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Economic woes in Russia are home-grown - Putin

December 12
1:10 PM 2013

On Thursday, President Vladimir Putin conceded for the first time that the economic problems of Russia were grown at home and also promised that he will fulfill his spending plans he declared last year.

With an audience composed of lawmakers, officials and business leaders, Putin admitted that his administration had done nothing to implement an initiative he promised a year ago to curb flight of capital, which was said to have drained both the Kremlin and investment's coffers. The grim diagnosis by the 61 year-old leader was different from his blaming tactics earlier to trouble offshore, especially Europe's sovereign debt crisis, that had caused harm to Russia's $2 trillion economy.

In his annual address at the Kremlin, Putin said, "We have to be clear: the main reasons for the economic slowdown are not external but internal."

"Russia is among the top-five global economies. However, we lag developed countries by two-thirds to three-quarters on such a key indicator as labor productivity. We must act resolutely to overcome this gap," Putin stated, calling for action to improve Russia's business climate.

Despite a good start in his first two terms as the chief of Russia, the global financial crash of 2008 and the Russian government's reliance on oil prices to keep its books balanced, the state's economic annual growth rates had stunted, had not of consumer spending that kept the economy of Russia ticking over, Reuters said in its report.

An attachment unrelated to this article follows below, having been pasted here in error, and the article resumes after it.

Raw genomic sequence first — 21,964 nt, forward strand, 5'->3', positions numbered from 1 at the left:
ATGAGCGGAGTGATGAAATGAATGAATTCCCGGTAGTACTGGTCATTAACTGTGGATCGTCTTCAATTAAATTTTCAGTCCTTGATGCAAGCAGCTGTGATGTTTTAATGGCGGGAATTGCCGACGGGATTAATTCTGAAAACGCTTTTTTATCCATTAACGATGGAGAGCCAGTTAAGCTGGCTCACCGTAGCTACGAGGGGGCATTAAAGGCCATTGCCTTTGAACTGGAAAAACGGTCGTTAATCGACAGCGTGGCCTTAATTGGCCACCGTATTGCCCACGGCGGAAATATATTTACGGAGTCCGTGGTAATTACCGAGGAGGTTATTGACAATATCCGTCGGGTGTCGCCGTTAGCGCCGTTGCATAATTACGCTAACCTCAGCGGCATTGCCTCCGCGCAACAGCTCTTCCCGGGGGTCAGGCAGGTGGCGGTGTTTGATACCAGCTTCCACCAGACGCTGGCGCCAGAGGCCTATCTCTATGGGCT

With the addition of massive illegal outflows as estimated by a former central bank chief to clock in at $50 billion annually, the Russian government expects its economy to grow a meager 1.4% for this year. Long-term growth was projected at an average of 2.5%.

Widely viewed as the most competent economic policy maker in all of Russia, former Finance Minister Alexei Kudrin blamed Putin for his non-action.

On Twitter after Putin's speech, Kudrin's post read, "It's a shame that so little has been done. The president's proposals for reactivating the economy are a tactical response to the problem. We need a strategic plan to get out of stagnation."

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